Is it the bank's responsibility? TD getting sued

Jan 30, 2020 | Jeremy Goldfarb


An elderly woman is suing the TD bank after she fell victim to a number of fraudulent schemes, relieving her of almost $240,000 of her own money. Here's the thing....the bank was in no way related to the fraud. Over a period of time, the 81 year old fell victim to 26 separate scams, including a lottery scam, and CRA scams. She attended the bank on a number of occasions to get bank drafts to pay the fraudsters who she was unknowingly being duped by. Each individual transaction (draft) was for under $10,000. So who's responsibility is it? (if not hers alone)


I think most of us reading this post have been contacted by people posing as CRA. Those nasty voicemail notes telling you that you will be thrown in jail if you don't call back immediately. I can imagine that an 81 year old "anyone" would be perturbed by this, and potentially fall victim to it. Now, being from a banking past, what I know is this: The banks work diligently to identify and report suspicious transactions made by is a duty of care as a representative of any firm. The report is not disclosed to the client at time of filing. According to this case being made, that is simply not enough. The bank's responsibility extends beyond the current duty of care, and into the client's personal affairs. One of the most challenging parts of banking and finance throughout my 17 year career in that space was acquiring additional information. I can't tell you how many times I heard "aww.....c'mon, why do you need that?", or "why do you ask for so much information".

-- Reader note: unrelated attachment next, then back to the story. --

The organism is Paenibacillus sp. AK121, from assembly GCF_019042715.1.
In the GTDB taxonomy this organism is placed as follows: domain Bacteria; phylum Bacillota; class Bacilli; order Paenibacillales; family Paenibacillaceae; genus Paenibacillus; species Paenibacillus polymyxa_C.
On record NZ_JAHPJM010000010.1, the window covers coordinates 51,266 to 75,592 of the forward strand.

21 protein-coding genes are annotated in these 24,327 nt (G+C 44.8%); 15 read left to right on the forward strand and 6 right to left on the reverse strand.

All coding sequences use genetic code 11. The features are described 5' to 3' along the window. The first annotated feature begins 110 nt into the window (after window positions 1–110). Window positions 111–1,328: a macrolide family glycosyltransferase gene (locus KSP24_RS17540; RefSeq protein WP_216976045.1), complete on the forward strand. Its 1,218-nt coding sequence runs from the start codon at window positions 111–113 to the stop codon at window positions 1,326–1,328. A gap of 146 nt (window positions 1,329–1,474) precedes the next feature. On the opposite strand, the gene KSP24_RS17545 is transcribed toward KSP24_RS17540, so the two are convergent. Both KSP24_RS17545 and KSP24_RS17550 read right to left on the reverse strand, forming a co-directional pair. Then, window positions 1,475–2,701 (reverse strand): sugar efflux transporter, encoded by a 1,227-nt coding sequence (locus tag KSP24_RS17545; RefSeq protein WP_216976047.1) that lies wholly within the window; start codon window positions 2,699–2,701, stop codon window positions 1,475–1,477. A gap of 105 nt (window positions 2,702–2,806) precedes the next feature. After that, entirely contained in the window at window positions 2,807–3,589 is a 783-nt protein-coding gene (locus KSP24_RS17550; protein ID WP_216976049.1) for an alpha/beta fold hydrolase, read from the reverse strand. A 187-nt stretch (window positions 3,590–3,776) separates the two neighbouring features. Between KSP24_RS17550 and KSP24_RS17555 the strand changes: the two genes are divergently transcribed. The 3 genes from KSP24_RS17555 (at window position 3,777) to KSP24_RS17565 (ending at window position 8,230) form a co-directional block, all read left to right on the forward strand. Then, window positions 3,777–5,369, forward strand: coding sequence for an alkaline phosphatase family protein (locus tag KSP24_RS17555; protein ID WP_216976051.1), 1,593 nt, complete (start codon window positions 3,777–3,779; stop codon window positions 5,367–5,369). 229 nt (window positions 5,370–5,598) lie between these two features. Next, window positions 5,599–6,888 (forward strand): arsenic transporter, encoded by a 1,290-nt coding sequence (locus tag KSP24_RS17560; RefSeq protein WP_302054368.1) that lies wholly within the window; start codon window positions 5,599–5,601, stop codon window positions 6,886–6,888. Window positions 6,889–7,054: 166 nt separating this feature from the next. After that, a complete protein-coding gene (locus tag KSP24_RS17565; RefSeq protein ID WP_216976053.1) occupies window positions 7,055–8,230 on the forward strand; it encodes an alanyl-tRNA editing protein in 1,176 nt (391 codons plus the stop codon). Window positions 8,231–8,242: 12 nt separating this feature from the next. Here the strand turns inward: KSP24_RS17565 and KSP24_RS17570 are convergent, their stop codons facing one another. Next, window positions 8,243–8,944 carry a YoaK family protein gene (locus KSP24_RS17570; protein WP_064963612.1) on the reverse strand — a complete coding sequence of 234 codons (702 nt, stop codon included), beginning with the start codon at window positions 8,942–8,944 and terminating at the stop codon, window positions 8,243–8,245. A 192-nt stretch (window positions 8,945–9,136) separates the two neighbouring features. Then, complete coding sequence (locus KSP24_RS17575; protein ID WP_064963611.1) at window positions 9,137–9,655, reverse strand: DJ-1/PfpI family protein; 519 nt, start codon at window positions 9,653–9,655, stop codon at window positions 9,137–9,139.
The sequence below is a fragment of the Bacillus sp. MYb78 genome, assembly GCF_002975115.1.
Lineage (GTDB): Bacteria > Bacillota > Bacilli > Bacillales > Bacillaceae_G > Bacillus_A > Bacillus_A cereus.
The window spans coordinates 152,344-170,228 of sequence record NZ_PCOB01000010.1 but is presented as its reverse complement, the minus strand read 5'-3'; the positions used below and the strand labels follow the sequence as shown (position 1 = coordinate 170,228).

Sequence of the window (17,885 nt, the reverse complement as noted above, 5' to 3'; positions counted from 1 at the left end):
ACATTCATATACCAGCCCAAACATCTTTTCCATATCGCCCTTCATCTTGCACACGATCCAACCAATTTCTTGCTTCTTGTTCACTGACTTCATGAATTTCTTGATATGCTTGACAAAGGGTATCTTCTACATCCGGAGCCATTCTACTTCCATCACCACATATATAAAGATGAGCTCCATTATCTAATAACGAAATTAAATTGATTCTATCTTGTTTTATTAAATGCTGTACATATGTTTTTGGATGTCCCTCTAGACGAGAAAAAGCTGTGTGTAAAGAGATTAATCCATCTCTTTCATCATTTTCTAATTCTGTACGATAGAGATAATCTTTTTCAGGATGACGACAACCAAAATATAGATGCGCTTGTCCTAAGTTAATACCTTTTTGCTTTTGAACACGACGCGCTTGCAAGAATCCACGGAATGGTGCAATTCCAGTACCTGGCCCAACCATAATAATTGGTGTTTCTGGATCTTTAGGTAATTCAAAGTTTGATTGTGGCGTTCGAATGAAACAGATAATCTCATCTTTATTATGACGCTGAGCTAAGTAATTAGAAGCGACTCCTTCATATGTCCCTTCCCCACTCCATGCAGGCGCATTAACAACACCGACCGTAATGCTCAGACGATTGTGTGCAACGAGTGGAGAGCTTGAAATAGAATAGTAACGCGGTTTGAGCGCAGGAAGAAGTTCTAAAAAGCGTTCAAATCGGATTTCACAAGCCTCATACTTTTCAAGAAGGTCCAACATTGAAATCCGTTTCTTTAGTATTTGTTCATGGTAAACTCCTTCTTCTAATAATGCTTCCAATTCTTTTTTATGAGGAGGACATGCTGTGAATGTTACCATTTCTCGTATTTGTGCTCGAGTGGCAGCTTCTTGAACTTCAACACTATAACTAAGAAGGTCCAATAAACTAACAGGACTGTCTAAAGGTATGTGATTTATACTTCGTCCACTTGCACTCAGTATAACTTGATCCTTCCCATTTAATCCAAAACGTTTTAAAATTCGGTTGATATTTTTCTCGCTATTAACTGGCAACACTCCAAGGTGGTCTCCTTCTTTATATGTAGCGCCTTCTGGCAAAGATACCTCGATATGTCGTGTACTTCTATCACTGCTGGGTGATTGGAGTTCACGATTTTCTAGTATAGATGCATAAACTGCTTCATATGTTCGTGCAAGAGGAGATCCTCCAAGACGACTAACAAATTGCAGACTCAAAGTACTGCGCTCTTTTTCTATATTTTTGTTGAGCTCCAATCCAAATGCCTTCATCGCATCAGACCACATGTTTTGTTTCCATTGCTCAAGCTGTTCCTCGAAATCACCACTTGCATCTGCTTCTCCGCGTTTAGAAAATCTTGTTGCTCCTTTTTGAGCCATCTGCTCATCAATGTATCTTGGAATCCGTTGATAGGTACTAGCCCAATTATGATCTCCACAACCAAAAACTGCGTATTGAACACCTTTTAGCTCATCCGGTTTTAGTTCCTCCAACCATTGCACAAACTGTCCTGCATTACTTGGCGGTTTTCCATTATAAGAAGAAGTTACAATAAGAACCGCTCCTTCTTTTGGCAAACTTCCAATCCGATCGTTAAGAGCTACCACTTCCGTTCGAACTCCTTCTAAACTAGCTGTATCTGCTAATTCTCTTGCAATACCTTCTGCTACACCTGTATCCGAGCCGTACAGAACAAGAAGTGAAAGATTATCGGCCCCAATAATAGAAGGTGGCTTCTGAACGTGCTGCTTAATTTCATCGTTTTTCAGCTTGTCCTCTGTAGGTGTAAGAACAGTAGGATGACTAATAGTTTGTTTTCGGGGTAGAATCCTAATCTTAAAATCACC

Depending on the the way this case swings, clients may have to be prepared to swing the doors of privacy open even further......I wonder how that will go?


I am very interested to hear your thoughts on this one, so please comment.